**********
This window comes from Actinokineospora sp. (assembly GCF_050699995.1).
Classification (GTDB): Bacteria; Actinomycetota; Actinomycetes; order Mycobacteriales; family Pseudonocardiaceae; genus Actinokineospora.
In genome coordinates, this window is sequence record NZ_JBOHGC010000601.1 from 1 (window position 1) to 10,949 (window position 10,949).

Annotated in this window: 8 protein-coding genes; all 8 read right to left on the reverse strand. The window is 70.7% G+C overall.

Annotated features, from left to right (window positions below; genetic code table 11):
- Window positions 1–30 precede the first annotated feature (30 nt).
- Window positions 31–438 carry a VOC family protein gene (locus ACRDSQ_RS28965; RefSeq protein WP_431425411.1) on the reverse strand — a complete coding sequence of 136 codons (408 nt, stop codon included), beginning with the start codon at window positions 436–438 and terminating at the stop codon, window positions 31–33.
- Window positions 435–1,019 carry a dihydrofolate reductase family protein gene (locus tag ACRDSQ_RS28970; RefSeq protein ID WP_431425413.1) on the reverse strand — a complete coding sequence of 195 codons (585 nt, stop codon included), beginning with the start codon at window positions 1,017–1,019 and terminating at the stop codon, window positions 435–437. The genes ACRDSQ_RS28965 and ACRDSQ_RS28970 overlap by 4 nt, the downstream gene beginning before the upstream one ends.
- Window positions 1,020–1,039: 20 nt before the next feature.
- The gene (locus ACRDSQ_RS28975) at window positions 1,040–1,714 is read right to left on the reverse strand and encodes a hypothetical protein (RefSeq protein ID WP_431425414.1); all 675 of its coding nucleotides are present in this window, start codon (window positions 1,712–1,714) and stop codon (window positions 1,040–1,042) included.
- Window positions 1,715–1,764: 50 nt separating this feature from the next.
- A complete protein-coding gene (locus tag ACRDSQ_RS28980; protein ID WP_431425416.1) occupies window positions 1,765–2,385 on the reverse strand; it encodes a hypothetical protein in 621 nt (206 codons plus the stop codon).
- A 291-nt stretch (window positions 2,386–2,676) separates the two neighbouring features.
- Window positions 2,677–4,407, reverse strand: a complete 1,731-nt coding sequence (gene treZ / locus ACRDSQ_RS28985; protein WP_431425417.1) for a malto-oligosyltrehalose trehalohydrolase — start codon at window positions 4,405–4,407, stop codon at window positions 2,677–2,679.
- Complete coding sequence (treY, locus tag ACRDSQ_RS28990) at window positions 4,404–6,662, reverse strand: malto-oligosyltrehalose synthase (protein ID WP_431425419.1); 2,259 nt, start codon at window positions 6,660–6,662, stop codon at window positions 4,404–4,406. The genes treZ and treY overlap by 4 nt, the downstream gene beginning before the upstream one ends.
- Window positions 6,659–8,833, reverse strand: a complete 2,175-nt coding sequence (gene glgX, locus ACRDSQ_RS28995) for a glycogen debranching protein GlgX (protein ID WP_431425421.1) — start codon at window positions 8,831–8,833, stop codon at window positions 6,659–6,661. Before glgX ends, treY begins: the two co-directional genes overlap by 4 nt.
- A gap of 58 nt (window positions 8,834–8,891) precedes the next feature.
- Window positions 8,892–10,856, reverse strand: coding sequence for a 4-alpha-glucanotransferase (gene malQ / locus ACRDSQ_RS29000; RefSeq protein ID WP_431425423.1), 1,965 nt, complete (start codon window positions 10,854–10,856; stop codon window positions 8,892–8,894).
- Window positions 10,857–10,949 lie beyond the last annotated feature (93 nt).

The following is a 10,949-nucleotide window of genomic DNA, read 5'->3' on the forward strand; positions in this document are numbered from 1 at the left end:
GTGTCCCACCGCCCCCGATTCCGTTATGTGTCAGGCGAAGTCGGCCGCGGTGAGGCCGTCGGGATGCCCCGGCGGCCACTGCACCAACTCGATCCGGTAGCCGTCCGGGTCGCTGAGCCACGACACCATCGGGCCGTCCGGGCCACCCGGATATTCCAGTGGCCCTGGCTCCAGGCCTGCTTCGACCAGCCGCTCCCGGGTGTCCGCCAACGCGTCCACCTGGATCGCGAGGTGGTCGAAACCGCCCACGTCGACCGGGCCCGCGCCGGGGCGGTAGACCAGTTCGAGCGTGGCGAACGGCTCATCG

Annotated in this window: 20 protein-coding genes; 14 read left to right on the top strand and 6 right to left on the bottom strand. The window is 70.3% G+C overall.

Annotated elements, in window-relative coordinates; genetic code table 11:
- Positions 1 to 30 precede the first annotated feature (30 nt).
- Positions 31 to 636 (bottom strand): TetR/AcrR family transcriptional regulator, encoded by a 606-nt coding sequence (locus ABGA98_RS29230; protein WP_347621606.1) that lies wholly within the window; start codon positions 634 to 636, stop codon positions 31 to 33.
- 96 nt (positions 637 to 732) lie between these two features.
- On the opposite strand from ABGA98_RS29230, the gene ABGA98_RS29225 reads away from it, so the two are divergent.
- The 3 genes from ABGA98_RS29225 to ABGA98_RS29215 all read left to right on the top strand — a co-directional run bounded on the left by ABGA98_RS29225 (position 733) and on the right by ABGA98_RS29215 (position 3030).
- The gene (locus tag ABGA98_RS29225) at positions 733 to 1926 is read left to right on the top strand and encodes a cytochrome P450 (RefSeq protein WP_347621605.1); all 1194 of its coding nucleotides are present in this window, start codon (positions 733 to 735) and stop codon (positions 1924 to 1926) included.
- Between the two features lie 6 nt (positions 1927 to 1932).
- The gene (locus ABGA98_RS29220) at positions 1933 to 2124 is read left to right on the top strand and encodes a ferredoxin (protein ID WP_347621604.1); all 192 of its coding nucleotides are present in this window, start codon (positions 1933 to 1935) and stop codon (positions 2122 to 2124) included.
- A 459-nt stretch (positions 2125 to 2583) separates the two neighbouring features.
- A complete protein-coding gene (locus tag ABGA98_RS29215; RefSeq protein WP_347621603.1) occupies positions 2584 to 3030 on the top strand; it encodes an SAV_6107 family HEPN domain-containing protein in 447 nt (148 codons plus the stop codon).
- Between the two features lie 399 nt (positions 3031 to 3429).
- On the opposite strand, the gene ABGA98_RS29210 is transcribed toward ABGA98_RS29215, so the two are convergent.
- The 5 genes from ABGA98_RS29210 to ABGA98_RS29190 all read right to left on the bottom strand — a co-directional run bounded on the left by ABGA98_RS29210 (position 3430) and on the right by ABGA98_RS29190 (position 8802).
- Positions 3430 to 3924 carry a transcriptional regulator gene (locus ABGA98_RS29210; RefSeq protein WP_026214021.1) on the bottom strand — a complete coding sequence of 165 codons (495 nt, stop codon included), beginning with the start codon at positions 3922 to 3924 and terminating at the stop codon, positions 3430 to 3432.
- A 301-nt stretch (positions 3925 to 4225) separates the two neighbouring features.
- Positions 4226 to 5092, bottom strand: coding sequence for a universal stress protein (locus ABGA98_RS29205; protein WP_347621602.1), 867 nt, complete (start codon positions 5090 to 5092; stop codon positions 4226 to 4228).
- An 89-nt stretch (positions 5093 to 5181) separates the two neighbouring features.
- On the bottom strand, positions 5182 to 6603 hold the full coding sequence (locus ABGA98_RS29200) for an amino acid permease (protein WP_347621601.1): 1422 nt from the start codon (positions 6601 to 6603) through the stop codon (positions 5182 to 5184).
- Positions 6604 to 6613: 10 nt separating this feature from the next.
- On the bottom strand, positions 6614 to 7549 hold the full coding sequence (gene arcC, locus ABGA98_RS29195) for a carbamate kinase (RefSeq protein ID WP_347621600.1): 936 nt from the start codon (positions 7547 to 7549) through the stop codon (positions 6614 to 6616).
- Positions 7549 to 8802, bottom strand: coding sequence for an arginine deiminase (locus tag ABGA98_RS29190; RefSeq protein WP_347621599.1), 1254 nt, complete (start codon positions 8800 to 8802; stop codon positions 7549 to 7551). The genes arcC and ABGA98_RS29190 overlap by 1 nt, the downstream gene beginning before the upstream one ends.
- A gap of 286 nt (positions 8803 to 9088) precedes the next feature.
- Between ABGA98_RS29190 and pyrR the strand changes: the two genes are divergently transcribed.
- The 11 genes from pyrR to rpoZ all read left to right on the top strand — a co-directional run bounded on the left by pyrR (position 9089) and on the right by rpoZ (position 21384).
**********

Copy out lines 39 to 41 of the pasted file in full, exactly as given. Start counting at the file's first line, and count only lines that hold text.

- Positions 4226 to 5092, bottom strand: coding sequence for a universal stress protein (locus ABGA98_RS29205; protein WP_347621602.1), 867 nt, complete (start codon positions 5090 to 5092; stop codon positions 4226 to 4228).
- An 89-nt stretch (positions 5093 to 5181) separates the two neighbouring features.
- On the bottom strand, positions 5182 to 6603 hold the full coding sequence (locus ABGA98_RS29200) for an amino acid permease (protein WP_347621601.1): 1422 nt from the start codon (positions 6601 to 6603) through the stop codon (positions 5182 to 5184).